- Farming, agricultural mechanization, pesticide use, lumbering, manufacturing, and other practices led to erosion problems and water pollution.
- The environmental awareness that began in the 1970s positively influenced floodway improvements, levee construction, clean water issues, and wetlands preservation.
- The effect of technology on the human environment, such as air conditioning, changed living conditions for everyone.
The story of the Delta is the story of its people and its rich cultural heritage. The convergence of Native, European, African, Caribbean, Asian, and many other cultures to the Delta resulted in a complex and multilayered society.
- The Delta’s earliest inhabitants left evidence of 12,000 years of human life that preceded the arrival of Europeans. Mound sites can still be seen throughout the Delta, though the preservation of many are threatened.
- Native American peoples have a vital and distinct Delta story. Native American cultures adapted and survived despite interaction and conflicts with non-native cultures, e.g., exposure to disease to which they had no immunity and the Indian removal policies of the 1830s. Native people had vital governments, economies, social structures, and trade networks long before Europeans arrived in the Delta.
- The legacy of African-Americans in the Delta is rich and varied. Once an enslaved people, their labor built much of the plantation architecture visitors see today. But slavery is only part of the story of African-Americans in the Delta. Art, literature, science, technology, and music reflect the diversity of contributions African-Americans made to the region’s and nation’s rich cultural heritage.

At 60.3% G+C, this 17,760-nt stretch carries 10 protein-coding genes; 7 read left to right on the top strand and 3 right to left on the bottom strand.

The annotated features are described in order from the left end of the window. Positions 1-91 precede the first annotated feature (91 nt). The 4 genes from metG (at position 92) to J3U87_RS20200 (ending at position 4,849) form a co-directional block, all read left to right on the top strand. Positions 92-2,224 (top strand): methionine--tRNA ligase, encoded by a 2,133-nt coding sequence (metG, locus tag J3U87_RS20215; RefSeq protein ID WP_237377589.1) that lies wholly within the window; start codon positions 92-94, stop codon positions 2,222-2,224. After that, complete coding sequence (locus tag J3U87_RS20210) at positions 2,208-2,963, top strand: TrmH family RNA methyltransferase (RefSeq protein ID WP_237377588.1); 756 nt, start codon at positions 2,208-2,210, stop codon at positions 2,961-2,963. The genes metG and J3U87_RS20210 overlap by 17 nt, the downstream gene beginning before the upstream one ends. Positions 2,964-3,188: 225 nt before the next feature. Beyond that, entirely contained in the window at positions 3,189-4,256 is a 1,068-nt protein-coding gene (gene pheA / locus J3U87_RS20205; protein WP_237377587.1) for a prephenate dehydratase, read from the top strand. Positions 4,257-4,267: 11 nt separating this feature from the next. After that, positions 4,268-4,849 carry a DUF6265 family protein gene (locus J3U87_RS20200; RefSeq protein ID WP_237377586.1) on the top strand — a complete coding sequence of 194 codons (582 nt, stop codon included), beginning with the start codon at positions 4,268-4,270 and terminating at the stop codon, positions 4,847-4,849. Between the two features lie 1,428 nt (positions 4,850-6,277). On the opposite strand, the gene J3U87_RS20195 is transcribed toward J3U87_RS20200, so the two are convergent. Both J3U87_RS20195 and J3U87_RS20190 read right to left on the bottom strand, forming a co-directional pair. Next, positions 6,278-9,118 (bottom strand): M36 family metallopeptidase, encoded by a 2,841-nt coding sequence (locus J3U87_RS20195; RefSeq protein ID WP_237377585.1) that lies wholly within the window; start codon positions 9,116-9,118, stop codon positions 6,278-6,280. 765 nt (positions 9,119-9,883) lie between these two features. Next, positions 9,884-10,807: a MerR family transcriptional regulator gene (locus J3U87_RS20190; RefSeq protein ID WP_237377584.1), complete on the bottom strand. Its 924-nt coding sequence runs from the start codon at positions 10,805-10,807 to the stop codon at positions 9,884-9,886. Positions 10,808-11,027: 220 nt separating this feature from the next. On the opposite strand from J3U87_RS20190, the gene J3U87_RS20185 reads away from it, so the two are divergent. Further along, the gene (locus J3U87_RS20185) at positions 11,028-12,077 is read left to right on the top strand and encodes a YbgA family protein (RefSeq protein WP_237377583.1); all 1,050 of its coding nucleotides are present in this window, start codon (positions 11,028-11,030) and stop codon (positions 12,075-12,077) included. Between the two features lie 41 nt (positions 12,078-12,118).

- The Delta tells a story of the survival of the working poor, labor/work patterns, family life, religion, spiritual expression, and the "spirit of the cultures," such as humor, hospitality, storytelling, and gentility.
- Immigration, whether voluntary or forced, brought peoples of a variety of cultural backgrounds, such as African-Americans and Acadians, to the Delta.
The Lower Mississippi Delta is known world-wide for its richness of cultural expression. The blues and zydeco were born in the Delta, and gospel, ragtime, rhythm & blues, rock & roll, and country music flourished there. Delta art, architecture, folk art, and food reflect the adaptations of many people to the Delta’s physical environment and are an expression of their native or original roots, which gives the region a special sense of place.
- Music is a language that interprets life in the Lower Mississippi Delta in a way that no other mode of expression can. Delta music has had a significant impact on musical forms around the world.
- Delta architecture reflects the region’s diverse cultural influences. French and Spanish influences are especially visible in New Orleans, while formal Greek Revival, Queen Anne, and Italianate Revival "Villa" styles and African influences can be found in many areas.
- Plantation architecture, including spatial relationships between the large, classically proportioned plantation houses, slave quarters, and out buildings, is the most visible symbol of the antebellum south when cotton was king.
- The Delta’s literature and art reflect a strong sense of place. The land, water, and climate form the background for much of the Delta’s art and literature expressions. Kinship, family, tragedy, melodrama, and class differences have long given rise to written expression in the Delta.